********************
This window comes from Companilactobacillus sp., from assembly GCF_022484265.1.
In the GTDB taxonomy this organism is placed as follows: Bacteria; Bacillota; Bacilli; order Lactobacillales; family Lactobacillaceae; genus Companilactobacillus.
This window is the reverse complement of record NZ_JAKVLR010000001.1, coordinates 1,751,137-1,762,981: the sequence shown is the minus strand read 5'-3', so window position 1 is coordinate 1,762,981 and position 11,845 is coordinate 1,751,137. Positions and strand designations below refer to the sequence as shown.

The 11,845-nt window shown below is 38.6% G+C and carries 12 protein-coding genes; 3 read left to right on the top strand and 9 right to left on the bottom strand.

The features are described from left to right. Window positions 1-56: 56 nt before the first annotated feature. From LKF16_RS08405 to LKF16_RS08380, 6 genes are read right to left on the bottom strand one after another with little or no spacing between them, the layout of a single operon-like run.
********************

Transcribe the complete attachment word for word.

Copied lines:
This window comes from Companilactobacillus sp., from assembly GCF_022484265.1.
In the GTDB taxonomy this organism is placed as follows: Bacteria; Bacillota; Bacilli; order Lactobacillales; family Lactobacillaceae; genus Companilactobacillus.
This window is the reverse complement of record NZ_JAKVLR010000001.1, coordinates 1,751,137-1,762,981: the sequence shown is the minus strand read 5'-3', so window position 1 is coordinate 1,762,981 and position 11,845 is coordinate 1,751,137. Positions and strand designations below refer to the sequence as shown.

The 11,845-nt window shown below is 38.6% G+C and carries 12 protein-coding genes; 3 read left to right on the top strand and 9 right to left on the bottom strand.

The features are described from left to right. Window positions 1-56: 56 nt before the first annotated feature. From LKF16_RS08405 to LKF16_RS08380, 6 genes are read right to left on the bottom strand one after another with little or no spacing between them, the layout of a single operon-like run.